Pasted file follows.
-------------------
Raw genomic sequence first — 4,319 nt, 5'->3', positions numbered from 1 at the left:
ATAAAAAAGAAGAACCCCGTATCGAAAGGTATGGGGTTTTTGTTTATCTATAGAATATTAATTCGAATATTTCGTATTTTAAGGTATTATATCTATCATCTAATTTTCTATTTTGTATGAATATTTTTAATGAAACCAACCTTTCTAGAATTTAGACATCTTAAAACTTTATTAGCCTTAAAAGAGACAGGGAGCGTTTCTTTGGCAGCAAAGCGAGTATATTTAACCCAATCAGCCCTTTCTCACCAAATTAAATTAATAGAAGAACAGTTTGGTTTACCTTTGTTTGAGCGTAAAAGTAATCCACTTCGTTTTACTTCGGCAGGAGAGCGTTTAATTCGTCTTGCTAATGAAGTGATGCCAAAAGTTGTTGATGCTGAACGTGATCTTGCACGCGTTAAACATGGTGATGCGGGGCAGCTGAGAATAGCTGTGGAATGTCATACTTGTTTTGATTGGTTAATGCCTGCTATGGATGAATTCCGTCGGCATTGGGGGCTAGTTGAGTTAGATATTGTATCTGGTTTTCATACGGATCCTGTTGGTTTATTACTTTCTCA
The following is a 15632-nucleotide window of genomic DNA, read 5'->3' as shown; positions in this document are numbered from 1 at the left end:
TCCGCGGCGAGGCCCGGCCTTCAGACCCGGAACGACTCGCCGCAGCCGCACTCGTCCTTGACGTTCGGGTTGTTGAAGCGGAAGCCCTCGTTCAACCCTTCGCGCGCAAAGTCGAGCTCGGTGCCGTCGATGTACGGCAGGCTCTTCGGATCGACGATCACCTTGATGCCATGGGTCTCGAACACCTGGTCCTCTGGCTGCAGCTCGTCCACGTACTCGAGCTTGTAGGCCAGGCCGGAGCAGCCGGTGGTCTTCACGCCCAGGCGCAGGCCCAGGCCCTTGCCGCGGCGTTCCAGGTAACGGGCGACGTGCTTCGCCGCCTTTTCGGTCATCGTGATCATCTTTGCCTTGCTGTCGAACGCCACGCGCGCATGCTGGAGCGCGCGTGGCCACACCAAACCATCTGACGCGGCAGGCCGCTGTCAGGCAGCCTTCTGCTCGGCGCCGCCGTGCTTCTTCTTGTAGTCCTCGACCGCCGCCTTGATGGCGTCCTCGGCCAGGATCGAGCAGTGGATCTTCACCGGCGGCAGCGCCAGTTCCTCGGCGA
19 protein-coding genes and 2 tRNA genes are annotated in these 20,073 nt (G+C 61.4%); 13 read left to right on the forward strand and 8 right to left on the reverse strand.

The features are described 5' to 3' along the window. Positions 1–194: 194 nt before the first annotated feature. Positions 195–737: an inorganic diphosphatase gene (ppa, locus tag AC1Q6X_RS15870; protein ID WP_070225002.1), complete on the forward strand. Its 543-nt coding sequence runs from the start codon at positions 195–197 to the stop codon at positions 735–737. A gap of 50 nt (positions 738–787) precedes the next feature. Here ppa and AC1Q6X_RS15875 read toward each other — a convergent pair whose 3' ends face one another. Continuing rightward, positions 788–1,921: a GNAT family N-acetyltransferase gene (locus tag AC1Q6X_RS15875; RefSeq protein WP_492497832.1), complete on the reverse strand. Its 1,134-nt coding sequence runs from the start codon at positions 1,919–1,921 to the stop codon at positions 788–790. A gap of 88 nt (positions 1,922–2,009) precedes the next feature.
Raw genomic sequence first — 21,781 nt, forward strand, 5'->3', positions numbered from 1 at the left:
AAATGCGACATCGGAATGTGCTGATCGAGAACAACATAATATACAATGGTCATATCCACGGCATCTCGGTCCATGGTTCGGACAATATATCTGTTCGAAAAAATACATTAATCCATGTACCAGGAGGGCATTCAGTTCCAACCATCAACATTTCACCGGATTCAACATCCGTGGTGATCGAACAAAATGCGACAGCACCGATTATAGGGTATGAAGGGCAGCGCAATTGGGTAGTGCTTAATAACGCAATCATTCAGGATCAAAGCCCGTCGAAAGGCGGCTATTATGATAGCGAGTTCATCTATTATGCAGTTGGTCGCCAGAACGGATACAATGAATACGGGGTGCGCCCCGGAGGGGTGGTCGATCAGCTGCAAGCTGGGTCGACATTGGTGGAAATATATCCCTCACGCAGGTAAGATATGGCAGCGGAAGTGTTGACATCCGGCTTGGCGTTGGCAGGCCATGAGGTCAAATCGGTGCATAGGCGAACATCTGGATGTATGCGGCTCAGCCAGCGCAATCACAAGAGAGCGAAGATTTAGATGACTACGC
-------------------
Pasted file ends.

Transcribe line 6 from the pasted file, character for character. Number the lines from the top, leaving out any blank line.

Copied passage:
The features are described 5' to 3' along the window. Positions 1–194: 194 nt before the first annotated feature. Positions 195–737: an inorganic diphosphatase gene (ppa, locus tag AC1Q6X_RS15870; protein ID WP_070225002.1), complete on the forward strand. Its 543-nt coding sequence runs from the start codon at positions 195–197 to the stop codon at positions 735–737. A gap of 50 nt (positions 738–787) precedes the next feature. Here ppa and AC1Q6X_RS15875 read toward each other — a convergent pair whose 3' ends face one another. Continuing rightward, positions 788–1,921: a GNAT family N-acetyltransferase gene (locus tag AC1Q6X_RS15875; RefSeq protein WP_492497832.1), complete on the reverse strand. Its 1,134-nt coding sequence runs from the start codon at positions 1,919–1,921 to the stop codon at positions 788–790. A gap of 88 nt (positions 1,922–2,009) precedes the next feature.